Finally, it should be noted that sub-renal capsule grafting is also possible in rats using the technique described above. In the case of both rats and mice, graft rejection is averted through use of inbred animals in which that graft and the host are of the same strain. Fisher 344 rats are inbred, while Sprague–Dawley rats are outbred. Of course, immune-compromised rats are now available and should be used as needed to avert graft rejection.
The renal capsule graft site is perhaps the best site for transplantation of developing organs owing to its high degree of vascularity, which is manifested by the red color of the kidney. In contrast, other graft sites such as the subcutaneous site consists of white connective tissue, which although vascularized does not have the degree of vascularity as that of the kidney. Consequently, we have consistently observed a much higher (nearly 100%) take rate in renal capsule transplants than that in subcutaneous transplants especially when normal tissue is transplanted. In contrast, take rate of highly angiogenic tumor cells is high in both subcutaneous and renal capsule transplants.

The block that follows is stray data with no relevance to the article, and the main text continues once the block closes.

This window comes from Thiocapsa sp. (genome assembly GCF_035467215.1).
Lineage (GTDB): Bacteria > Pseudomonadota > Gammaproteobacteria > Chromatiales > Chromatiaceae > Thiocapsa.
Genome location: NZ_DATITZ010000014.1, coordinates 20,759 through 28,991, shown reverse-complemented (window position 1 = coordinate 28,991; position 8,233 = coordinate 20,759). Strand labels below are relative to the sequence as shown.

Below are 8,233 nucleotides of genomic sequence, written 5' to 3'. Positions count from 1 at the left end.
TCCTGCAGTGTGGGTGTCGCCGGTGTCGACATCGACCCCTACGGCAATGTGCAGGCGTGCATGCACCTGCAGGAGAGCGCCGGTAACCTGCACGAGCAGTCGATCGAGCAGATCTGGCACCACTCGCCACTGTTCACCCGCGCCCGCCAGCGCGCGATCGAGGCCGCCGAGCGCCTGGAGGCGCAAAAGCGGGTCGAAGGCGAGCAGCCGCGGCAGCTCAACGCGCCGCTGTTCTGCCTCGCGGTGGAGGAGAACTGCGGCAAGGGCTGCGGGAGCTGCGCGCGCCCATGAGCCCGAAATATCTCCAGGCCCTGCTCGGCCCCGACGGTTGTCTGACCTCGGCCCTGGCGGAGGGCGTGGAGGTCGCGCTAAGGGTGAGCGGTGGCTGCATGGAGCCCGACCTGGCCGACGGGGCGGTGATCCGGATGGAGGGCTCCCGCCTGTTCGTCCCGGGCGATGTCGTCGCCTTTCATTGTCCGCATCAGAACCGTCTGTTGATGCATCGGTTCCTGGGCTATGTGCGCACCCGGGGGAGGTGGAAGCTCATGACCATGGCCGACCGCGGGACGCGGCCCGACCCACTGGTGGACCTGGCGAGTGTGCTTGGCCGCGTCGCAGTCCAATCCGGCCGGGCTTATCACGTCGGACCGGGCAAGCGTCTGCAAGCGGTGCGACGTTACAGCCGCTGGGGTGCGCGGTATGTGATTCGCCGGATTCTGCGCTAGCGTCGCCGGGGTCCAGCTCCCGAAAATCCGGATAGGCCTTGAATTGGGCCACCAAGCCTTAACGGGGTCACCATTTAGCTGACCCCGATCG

The sub-renal capsule graft site is ideal for tissue recombinants. Following combination of epithelium and mesenchyme (see chapter in this issue), the tissue recombinants can be either maintained as short-term organ cultures or alternatively transplanted under the renal capsule. Organ culture provides shortterm growth, limited opportunity for differentiation and no possibility for functional cytodifferentiation and secretion. In contrast, tissue recombinants grown for one month under the renal capsule achieve adult-like differentiation and express tissue-specific secretory proteins (Donjacour and Cunha, 1993; Aboseif et al., 1999). Likewise, grafts of mutant mouse organ rudiments developing under the renal capsule achieve their fullest developmental potential so that the complete impact of gene knockout can be assessed particularly in specimens obtained from embryonic lethal embryos. Human fetal organs also grow and differentiate in a fashion comparable to that seen during normal human development. Lastly, the mouse hosts bearing developing grafts can be manipulated experimentally through alterations of endocrine parameters (male versus female hosts, intact hosts versus gonadectomized hosts, or hormonally treated hosts). Host mice can also be treated with the biologically active agent of choice or with chemicals in the human environment suspected to have adverse developmental effects.
This work was supported by NIH Grant RO1 DK0581050.